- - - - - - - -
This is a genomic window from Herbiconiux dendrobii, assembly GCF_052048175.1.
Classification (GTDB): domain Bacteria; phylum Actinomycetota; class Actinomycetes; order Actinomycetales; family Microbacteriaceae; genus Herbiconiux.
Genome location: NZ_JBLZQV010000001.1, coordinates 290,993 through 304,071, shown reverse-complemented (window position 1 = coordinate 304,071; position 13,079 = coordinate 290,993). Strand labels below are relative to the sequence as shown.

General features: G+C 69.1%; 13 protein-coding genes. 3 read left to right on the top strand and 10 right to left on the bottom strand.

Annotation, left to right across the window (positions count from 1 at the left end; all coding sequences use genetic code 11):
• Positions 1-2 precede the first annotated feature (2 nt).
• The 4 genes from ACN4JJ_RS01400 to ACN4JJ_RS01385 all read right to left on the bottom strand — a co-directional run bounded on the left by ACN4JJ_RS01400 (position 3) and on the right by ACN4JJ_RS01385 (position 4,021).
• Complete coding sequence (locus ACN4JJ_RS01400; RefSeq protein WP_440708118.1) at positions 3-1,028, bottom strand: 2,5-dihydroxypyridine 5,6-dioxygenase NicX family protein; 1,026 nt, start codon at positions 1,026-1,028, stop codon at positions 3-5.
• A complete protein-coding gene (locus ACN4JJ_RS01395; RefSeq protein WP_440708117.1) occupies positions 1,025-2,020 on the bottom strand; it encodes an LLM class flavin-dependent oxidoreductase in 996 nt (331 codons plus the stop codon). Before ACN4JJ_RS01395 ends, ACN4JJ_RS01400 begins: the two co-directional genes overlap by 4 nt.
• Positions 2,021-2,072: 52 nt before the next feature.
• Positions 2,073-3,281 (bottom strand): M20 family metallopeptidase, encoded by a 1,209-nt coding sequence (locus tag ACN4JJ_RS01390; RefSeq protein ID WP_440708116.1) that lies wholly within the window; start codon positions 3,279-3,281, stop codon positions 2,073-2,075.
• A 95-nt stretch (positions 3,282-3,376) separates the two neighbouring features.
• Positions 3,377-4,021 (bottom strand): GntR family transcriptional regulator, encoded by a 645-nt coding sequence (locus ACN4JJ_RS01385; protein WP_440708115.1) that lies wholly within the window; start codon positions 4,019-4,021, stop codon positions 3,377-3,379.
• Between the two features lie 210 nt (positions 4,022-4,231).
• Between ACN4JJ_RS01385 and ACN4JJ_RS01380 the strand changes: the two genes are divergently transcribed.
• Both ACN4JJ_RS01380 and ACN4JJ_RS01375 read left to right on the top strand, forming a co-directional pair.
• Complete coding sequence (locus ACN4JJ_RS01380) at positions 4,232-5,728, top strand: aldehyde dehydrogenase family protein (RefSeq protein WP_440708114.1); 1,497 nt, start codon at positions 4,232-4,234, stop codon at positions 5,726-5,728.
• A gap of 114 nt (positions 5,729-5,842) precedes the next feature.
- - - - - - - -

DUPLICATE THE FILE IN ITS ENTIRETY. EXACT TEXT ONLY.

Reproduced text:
This is a genomic window from Herbiconiux dendrobii, assembly GCF_052048175.1.
Classification (GTDB): domain Bacteria; phylum Actinomycetota; class Actinomycetes; order Actinomycetales; family Microbacteriaceae; genus Herbiconiux.
Genome location: NZ_JBLZQV010000001.1, coordinates 290,993 through 304,071, shown reverse-complemented (window position 1 = coordinate 304,071; position 13,079 = coordinate 290,993). Strand labels below are relative to the sequence as shown.

General features: G+C 69.1%; 13 protein-coding genes. 3 read left to right on the top strand and 10 right to left on the bottom strand.

Annotation, left to right across the window (positions count from 1 at the left end; all coding sequences use genetic code 11):
• Positions 1-2 precede the first annotated feature (2 nt).
• The 4 genes from ACN4JJ_RS01400 to ACN4JJ_RS01385 all read right to left on the bottom strand — a co-directional run bounded on the left by ACN4JJ_RS01400 (position 3) and on the right by ACN4JJ_RS01385 (position 4,021).
• Complete coding sequence (locus ACN4JJ_RS01400; RefSeq protein WP_440708118.1) at positions 3-1,028, bottom strand: 2,5-dihydroxypyridine 5,6-dioxygenase NicX family protein; 1,026 nt, start codon at positions 1,026-1,028, stop codon at positions 3-5.
• A complete protein-coding gene (locus ACN4JJ_RS01395; RefSeq protein WP_440708117.1) occupies positions 1,025-2,020 on the bottom strand; it encodes an LLM class flavin-dependent oxidoreductase in 996 nt (331 codons plus the stop codon). Before ACN4JJ_RS01395 ends, ACN4JJ_RS01400 begins: the two co-directional genes overlap by 4 nt.
• Positions 2,021-2,072: 52 nt before the next feature.
• Positions 2,073-3,281 (bottom strand): M20 family metallopeptidase, encoded by a 1,209-nt coding sequence (locus tag ACN4JJ_RS01390; RefSeq protein ID WP_440708116.1) that lies wholly within the window; start codon positions 3,279-3,281, stop codon positions 2,073-2,075.
• A 95-nt stretch (positions 3,282-3,376) separates the two neighbouring features.
• Positions 3,377-4,021 (bottom strand): GntR family transcriptional regulator, encoded by a 645-nt coding sequence (locus ACN4JJ_RS01385; protein WP_440708115.1) that lies wholly within the window; start codon positions 4,019-4,021, stop codon positions 3,377-3,379.
• Between the two features lie 210 nt (positions 4,022-4,231).
• Between ACN4JJ_RS01385 and ACN4JJ_RS01380 the strand changes: the two genes are divergently transcribed.
• Both ACN4JJ_RS01380 and ACN4JJ_RS01375 read left to right on the top strand, forming a co-directional pair.
• Complete coding sequence (locus ACN4JJ_RS01380) at positions 4,232-5,728, top strand: aldehyde dehydrogenase family protein (RefSeq protein WP_440708114.1); 1,497 nt, start codon at positions 4,232-4,234, stop codon at positions 5,726-5,728.
• A gap of 114 nt (positions 5,729-5,842) precedes the next feature.